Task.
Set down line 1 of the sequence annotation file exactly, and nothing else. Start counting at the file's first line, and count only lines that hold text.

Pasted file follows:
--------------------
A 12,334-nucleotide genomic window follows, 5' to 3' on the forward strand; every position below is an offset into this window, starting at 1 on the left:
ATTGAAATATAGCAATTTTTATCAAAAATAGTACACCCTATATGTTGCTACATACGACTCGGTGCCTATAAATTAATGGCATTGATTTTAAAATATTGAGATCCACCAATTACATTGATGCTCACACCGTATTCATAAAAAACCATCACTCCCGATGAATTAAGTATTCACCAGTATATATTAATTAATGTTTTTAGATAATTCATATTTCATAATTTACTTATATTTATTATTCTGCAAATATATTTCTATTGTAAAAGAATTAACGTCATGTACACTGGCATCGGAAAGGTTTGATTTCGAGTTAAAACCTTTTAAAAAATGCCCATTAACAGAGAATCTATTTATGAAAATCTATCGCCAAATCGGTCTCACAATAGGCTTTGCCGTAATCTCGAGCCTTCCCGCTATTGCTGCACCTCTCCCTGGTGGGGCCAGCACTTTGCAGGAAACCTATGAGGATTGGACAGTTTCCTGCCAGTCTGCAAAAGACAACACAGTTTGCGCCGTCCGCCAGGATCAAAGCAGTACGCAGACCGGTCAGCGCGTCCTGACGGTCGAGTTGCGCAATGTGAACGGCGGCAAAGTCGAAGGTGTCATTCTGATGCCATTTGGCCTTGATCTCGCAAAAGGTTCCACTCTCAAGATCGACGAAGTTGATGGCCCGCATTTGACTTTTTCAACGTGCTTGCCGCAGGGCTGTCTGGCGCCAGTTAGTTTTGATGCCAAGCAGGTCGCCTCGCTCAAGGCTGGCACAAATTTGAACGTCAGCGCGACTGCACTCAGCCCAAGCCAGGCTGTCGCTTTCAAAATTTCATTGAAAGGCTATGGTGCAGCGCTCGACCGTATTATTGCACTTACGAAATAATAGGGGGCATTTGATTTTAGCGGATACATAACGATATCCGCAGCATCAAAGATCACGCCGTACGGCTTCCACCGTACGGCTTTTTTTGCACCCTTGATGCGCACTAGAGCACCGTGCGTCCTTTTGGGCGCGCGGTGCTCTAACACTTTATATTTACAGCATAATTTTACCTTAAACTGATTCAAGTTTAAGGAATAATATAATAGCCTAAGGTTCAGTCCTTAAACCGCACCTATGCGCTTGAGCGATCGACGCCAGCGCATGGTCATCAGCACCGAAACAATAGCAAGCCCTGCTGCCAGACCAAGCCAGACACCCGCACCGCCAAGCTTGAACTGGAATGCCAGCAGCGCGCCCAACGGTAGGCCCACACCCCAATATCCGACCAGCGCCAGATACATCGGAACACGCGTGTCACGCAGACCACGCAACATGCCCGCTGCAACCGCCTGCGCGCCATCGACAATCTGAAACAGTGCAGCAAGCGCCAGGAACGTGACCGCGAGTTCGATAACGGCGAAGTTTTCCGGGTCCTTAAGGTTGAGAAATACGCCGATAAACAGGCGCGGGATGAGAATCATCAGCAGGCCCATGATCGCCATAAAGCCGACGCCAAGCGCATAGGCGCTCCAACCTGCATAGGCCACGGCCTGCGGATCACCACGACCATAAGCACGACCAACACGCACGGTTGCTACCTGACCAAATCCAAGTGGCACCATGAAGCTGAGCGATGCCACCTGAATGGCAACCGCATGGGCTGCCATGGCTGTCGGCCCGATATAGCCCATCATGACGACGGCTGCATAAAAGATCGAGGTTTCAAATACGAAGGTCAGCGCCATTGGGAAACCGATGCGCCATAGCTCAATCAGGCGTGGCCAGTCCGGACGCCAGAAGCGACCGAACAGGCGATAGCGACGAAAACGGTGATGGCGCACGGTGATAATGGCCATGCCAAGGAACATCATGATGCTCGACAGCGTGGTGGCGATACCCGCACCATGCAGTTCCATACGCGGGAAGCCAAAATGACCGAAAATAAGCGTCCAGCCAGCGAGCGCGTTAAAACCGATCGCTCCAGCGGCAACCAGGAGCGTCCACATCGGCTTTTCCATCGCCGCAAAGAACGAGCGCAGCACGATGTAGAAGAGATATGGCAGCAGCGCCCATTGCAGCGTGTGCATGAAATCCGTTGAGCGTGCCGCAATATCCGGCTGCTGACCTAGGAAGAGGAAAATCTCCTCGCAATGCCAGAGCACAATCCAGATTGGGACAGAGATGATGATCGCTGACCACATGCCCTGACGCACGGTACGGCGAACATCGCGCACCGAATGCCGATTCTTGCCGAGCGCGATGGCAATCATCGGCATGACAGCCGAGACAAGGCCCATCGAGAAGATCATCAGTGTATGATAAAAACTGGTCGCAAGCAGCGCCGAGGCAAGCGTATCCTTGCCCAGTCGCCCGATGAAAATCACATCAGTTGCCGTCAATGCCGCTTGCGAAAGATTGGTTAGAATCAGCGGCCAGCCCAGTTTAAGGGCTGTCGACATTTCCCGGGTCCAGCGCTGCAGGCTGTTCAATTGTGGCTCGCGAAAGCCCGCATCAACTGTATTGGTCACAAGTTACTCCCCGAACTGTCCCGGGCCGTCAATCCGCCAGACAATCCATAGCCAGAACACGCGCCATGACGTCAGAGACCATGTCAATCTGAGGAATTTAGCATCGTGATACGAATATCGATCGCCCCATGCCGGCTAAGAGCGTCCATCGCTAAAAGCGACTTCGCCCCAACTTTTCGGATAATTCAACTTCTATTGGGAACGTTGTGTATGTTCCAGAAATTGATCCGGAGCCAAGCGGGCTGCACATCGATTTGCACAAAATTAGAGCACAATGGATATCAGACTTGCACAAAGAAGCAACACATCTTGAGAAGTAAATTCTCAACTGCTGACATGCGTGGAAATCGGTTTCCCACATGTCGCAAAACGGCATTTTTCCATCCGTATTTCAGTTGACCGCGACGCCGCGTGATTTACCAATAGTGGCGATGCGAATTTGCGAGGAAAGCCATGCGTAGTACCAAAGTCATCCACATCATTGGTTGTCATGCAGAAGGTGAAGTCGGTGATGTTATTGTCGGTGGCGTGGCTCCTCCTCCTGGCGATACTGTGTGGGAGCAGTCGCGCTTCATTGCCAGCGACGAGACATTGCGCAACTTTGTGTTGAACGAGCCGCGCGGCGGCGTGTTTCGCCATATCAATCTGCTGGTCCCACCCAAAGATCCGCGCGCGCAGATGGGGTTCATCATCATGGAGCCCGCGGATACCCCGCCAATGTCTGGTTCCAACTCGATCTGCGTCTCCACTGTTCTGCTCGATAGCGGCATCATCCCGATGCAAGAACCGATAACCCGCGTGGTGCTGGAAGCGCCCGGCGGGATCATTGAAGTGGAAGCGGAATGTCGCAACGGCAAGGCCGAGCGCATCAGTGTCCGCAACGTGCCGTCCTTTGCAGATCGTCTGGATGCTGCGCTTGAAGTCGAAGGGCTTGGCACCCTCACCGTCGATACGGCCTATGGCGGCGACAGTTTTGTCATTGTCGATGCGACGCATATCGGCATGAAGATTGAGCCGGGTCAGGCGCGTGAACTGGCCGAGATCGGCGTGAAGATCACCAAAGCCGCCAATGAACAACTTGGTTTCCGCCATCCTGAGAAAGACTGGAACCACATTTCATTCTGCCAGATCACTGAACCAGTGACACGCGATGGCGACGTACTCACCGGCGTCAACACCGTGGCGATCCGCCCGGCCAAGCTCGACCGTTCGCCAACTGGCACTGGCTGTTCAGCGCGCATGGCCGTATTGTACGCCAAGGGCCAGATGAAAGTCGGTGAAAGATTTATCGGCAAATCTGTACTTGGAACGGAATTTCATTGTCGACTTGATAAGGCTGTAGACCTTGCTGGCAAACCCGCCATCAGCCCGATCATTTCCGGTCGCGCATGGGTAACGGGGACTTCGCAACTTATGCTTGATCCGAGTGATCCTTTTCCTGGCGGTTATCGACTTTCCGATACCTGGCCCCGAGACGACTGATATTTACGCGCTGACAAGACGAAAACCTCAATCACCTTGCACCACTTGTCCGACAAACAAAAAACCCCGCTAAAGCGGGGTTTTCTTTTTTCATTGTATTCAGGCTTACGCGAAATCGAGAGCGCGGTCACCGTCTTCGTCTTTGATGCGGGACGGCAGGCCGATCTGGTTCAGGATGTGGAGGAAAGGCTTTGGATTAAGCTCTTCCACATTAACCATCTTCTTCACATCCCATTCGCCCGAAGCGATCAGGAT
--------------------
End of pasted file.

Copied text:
A 12,334-nucleotide genomic window follows, 5' to 3' on the forward strand; every position below is an offset into this window, starting at 1 on the left: